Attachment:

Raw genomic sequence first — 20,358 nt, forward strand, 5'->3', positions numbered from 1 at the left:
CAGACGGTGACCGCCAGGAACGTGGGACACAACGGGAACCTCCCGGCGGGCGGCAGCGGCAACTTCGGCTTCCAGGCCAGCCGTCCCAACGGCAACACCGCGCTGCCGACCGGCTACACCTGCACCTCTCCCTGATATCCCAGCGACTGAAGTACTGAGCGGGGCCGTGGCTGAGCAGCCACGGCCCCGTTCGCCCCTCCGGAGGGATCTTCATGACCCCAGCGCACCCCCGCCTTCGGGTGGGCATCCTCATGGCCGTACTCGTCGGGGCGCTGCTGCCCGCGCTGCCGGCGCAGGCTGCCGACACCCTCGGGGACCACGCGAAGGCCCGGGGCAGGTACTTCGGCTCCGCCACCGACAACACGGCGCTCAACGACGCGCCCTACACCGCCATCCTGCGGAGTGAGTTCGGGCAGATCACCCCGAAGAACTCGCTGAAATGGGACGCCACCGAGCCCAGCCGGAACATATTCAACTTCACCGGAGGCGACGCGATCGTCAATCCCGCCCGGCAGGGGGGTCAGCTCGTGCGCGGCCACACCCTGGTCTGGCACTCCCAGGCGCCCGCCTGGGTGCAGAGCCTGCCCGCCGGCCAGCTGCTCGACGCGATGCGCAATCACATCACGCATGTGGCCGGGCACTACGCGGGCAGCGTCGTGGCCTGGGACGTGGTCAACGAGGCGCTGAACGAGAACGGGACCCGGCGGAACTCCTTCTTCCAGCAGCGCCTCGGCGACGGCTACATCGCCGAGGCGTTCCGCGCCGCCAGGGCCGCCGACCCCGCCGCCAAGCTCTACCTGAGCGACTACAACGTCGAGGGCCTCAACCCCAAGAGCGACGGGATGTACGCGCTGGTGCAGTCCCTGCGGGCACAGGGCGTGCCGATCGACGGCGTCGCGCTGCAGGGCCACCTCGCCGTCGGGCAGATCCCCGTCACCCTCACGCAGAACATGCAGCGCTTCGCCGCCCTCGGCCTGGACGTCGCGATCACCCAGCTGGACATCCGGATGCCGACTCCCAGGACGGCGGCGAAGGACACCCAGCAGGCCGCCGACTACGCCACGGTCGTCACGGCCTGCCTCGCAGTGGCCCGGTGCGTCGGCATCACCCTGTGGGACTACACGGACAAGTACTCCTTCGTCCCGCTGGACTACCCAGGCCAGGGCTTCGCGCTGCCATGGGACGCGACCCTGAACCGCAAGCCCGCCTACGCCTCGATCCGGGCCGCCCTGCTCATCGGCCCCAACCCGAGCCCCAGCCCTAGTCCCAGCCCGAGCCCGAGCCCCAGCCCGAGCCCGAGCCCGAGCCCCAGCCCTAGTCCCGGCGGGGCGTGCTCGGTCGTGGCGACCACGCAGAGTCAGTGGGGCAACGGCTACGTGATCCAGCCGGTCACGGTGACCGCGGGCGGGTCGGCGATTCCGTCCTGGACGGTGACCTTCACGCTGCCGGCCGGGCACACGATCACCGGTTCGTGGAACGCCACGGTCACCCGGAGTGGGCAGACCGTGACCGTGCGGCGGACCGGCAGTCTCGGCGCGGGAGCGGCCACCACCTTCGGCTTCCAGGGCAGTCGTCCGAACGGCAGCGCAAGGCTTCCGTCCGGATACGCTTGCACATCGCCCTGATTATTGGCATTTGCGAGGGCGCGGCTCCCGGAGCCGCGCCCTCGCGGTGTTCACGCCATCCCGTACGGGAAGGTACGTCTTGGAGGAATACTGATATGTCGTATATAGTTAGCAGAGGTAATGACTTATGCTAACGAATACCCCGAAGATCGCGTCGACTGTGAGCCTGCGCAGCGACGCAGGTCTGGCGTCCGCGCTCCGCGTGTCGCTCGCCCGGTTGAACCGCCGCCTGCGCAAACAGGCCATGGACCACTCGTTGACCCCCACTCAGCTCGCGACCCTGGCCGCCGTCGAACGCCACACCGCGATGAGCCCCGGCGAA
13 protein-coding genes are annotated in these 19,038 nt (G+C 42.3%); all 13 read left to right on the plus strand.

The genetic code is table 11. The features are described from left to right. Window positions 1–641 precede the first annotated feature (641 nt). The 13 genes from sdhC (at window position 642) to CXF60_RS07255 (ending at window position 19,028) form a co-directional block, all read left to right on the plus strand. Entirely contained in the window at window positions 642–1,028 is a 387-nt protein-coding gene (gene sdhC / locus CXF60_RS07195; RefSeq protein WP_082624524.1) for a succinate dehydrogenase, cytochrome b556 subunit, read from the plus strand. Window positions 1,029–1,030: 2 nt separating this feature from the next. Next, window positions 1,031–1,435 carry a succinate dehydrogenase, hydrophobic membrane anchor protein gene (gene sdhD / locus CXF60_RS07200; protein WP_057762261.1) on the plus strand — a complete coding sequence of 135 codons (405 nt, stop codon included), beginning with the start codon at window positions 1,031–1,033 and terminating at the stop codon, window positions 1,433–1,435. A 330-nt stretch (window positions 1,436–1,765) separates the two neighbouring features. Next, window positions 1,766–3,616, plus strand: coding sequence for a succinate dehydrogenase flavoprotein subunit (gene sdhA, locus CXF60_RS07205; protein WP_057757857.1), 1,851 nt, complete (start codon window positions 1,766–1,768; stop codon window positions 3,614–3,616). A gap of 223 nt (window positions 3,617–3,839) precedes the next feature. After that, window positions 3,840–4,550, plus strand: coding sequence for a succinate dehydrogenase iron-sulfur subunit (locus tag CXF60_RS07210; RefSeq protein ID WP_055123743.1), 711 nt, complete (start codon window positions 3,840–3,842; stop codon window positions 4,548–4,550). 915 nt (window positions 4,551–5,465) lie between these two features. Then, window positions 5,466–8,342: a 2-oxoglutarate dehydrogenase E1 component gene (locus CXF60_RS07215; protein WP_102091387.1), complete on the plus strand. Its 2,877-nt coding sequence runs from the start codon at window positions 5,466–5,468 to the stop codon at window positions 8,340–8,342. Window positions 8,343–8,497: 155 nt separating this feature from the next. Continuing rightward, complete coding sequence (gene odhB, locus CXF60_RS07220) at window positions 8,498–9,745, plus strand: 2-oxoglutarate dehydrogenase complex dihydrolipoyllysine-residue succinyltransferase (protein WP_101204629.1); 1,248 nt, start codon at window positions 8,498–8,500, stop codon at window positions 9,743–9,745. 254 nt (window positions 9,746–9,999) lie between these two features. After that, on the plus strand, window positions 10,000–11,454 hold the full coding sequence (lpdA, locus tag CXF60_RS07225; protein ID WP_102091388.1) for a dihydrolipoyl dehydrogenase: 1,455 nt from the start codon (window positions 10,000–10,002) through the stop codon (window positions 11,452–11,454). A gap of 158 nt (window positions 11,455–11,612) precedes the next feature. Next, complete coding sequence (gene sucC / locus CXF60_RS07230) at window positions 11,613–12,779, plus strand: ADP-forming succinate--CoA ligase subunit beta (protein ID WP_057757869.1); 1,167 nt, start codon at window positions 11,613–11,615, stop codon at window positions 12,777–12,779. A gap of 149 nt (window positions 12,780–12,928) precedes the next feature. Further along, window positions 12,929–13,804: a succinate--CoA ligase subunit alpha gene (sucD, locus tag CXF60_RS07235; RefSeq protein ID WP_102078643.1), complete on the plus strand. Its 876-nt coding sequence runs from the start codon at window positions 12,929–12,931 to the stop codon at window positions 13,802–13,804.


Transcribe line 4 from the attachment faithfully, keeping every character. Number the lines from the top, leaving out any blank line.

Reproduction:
The genetic code is table 11. The features are described from left to right. Window positions 1–641 precede the first annotated feature (641 nt). The 13 genes from sdhC (at window position 642) to CXF60_RS07255 (ending at window position 19,028) form a co-directional block, all read left to right on the plus strand. Entirely contained in the window at window positions 642–1,028 is a 387-nt protein-coding gene (gene sdhC / locus CXF60_RS07195; RefSeq protein WP_082624524.1) for a succinate dehydrogenase, cytochrome b556 subunit, read from the plus strand. Window positions 1,029–1,030: 2 nt separating this feature from the next. Next, window positions 1,031–1,435 carry a succinate dehydrogenase, hydrophobic membrane anchor protein gene (gene sdhD / locus CXF60_RS07200; protein WP_057762261.1) on the plus strand — a complete coding sequence of 135 codons (405 nt, stop codon included), beginning with the start codon at window positions 1,031–1,033 and terminating at the stop codon, window positions 1,433–1,435. A 330-nt stretch (window positions 1,436–1,765) separates the two neighbouring features. Next, window positions 1,766–3,616, plus strand: coding sequence for a succinate dehydrogenase flavoprotein subunit (gene sdhA, locus CXF60_RS07205; protein WP_057757857.1), 1,851 nt, complete (start codon window positions 1,766–1,768; stop codon window positions 3,614–3,616). A gap of 223 nt (window positions 3,617–3,839) precedes the next feature. After that, window positions 3,840–4,550, plus strand: coding sequence for a succinate dehydrogenase iron-sulfur subunit (locus tag CXF60_RS07210; RefSeq protein ID WP_055123743.1), 711 nt, complete (start codon window positions 3,840–3,842; stop codon window positions 4,548–4,550). 915 nt (window positions 4,551–5,465) lie between these two features. Then, window positions 5,466–8,342: a 2-oxoglutarate dehydrogenase E1 component gene (locus CXF60_RS07215; protein WP_102091387.1), complete on the plus strand. Its 2,877-nt coding sequence runs from the start codon at window positions 5,466–5,468 to the stop codon at window positions 8,340–8,342. Window positions 8,343–8,497: 155 nt separating this feature from the next. Continuing rightward, complete coding sequence (gene odhB, locus CXF60_RS07220) at window positions 8,498–9,745, plus strand: 2-oxoglutarate dehydrogenase complex dihydrolipoyllysine-residue succinyltransferase (protein WP_101204629.1); 1,248 nt, start codon at window positions 8,498–8,500, stop codon at window positions 9,743–9,745. 254 nt (window positions 9,746–9,999) lie between these two features. After that, on the plus strand, window positions 10,000–11,454 hold the full coding sequence (lpdA, locus tag CXF60_RS07225; protein ID WP_102091388.1) for a dihydrolipoyl dehydrogenase: 1,455 nt from the start codon (window positions 10,000–10,002) through the stop codon (window positions 11,452–11,454). A gap of 158 nt (window positions 11,455–11,612) precedes the next feature. Next, complete coding sequence (gene sucC / locus CXF60_RS07230) at window positions 11,613–12,779, plus strand: ADP-forming succinate--CoA ligase subunit beta (protein ID WP_057757869.1); 1,167 nt, start codon at window positions 11,613–11,615, stop codon at window positions 12,777–12,779. A gap of 149 nt (window positions 12,780–12,928) precedes the next feature. Further along, window positions 12,929–13,804: a succinate--CoA ligase subunit alpha gene (sucD, locus tag CXF60_RS07235; RefSeq protein ID WP_102078643.1), complete on the plus strand. Its 876-nt coding sequence runs from the start codon at window positions 12,929–12,931 to the stop codon at window positions 13,802–13,804.